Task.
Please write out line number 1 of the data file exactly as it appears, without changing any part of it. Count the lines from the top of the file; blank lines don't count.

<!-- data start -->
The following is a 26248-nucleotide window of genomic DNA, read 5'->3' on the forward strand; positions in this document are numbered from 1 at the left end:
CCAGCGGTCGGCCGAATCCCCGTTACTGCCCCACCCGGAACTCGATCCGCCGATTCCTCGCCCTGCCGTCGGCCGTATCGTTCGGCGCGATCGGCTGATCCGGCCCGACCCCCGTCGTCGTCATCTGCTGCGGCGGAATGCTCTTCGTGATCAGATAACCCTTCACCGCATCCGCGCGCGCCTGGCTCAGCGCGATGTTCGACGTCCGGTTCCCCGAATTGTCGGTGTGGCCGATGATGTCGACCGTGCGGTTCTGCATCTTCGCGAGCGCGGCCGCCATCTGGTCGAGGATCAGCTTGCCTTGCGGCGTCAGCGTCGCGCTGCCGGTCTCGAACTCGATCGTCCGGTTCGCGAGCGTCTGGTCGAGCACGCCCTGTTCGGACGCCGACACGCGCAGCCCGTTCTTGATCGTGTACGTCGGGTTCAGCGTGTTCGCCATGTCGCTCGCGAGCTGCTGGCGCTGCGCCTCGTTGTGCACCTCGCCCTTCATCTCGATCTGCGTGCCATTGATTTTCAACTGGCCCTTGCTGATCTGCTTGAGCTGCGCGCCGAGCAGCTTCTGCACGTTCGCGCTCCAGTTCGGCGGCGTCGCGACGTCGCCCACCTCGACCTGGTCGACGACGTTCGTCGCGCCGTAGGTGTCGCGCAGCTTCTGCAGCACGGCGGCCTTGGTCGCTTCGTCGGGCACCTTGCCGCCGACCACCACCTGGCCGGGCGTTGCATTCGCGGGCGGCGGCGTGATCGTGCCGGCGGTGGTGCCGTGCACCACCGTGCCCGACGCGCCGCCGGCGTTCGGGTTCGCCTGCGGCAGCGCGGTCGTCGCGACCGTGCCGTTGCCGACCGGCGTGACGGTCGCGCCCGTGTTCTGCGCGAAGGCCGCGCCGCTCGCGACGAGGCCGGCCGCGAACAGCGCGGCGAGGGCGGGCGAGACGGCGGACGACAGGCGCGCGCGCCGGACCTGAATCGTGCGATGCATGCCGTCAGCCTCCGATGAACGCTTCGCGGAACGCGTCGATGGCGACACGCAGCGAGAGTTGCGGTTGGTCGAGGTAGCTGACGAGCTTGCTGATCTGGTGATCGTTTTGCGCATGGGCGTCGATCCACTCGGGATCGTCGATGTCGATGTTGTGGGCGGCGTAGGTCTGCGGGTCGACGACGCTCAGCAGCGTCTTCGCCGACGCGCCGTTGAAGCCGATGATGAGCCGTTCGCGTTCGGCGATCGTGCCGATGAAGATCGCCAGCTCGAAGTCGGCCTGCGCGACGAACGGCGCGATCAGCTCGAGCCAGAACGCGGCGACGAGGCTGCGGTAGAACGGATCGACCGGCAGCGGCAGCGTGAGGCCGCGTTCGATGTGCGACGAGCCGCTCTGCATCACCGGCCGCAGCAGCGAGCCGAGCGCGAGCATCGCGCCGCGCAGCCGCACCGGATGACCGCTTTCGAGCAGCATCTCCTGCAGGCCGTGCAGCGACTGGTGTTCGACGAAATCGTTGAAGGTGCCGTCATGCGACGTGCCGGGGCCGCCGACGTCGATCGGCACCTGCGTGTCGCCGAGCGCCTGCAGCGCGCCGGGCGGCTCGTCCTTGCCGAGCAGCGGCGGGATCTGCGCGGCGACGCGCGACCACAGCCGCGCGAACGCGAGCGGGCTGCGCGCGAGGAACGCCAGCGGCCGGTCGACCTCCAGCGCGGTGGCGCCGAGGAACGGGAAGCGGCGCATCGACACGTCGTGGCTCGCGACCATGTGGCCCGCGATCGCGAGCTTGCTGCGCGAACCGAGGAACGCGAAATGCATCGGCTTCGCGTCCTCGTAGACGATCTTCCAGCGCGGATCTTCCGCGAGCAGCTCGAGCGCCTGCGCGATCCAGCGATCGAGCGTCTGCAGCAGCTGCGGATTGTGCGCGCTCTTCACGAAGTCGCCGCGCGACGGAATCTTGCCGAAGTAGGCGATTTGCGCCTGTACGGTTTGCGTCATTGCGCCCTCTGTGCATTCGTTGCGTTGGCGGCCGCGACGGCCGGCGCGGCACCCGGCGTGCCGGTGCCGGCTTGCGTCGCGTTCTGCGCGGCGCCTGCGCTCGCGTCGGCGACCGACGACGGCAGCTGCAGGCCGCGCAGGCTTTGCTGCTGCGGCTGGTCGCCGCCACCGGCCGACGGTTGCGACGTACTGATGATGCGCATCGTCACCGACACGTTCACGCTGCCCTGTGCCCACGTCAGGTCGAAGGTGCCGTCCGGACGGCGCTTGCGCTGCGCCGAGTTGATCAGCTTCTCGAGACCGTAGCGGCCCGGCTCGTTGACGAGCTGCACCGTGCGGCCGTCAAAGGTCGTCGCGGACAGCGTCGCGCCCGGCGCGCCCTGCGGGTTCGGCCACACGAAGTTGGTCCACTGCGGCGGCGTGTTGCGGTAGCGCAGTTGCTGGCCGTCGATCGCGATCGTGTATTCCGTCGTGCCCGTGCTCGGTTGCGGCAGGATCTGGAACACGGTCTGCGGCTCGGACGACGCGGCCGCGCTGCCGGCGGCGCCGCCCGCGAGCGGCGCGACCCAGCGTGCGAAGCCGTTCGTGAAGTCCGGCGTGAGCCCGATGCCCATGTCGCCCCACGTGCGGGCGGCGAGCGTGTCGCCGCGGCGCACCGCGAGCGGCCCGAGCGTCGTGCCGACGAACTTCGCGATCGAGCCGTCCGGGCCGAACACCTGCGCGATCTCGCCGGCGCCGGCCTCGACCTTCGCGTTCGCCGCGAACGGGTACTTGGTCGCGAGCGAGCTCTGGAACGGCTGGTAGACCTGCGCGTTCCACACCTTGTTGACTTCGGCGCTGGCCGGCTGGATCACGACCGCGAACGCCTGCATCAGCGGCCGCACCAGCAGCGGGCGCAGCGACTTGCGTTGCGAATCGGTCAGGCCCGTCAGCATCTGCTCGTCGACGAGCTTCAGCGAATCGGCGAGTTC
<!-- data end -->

The following is a 26248-nucleotide window of genomic DNA, read 5'->3' on the forward strand; positions in this document are numbered from 1 at the left end: